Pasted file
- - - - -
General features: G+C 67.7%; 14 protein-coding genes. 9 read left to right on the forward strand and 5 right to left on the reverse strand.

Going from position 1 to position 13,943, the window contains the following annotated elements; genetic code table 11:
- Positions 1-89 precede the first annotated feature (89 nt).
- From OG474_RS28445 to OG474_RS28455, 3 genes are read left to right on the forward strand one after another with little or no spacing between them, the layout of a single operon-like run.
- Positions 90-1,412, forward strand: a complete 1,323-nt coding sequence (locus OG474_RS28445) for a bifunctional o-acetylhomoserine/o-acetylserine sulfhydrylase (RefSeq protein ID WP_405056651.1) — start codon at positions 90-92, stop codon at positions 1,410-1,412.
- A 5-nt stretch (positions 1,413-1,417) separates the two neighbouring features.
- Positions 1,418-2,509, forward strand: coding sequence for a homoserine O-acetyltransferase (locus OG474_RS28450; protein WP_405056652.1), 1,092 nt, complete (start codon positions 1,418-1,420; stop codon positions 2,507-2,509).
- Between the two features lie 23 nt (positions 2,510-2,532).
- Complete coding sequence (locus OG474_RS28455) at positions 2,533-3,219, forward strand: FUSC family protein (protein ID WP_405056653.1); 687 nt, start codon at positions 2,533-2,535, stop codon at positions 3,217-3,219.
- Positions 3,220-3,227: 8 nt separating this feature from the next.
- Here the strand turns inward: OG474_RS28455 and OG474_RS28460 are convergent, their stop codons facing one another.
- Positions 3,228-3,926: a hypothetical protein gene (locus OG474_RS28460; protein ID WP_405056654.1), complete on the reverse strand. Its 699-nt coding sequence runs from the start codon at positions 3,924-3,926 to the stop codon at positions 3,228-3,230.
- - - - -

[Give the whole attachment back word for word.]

General features: G+C 67.7%; 14 protein-coding genes. 9 read left to right on the forward strand and 5 right to left on the reverse strand.

Going from position 1 to position 13,943, the window contains the following annotated elements; genetic code table 11:
- Positions 1-89 precede the first annotated feature (89 nt).
- From OG474_RS28445 to OG474_RS28455, 3 genes are read left to right on the forward strand one after another with little or no spacing between them, the layout of a single operon-like run.
- Positions 90-1,412, forward strand: a complete 1,323-nt coding sequence (locus OG474_RS28445) for a bifunctional o-acetylhomoserine/o-acetylserine sulfhydrylase (RefSeq protein ID WP_405056651.1) — start codon at positions 90-92, stop codon at positions 1,410-1,412.
- A 5-nt stretch (positions 1,413-1,417) separates the two neighbouring features.
- Positions 1,418-2,509, forward strand: coding sequence for a homoserine O-acetyltransferase (locus OG474_RS28450; protein WP_405056652.1), 1,092 nt, complete (start codon positions 1,418-1,420; stop codon positions 2,507-2,509).
- Between the two features lie 23 nt (positions 2,510-2,532).
- Complete coding sequence (locus OG474_RS28455) at positions 2,533-3,219, forward strand: FUSC family protein (protein ID WP_405056653.1); 687 nt, start codon at positions 2,533-2,535, stop codon at positions 3,217-3,219.
- Positions 3,220-3,227: 8 nt separating this feature from the next.
- Here the strand turns inward: OG474_RS28455 and OG474_RS28460 are convergent, their stop codons facing one another.
- Positions 3,228-3,926: a hypothetical protein gene (locus OG474_RS28460; protein ID WP_405056654.1), complete on the reverse strand. Its 699-nt coding sequence runs from the start codon at positions 3,924-3,926 to the stop codon at positions 3,228-3,230.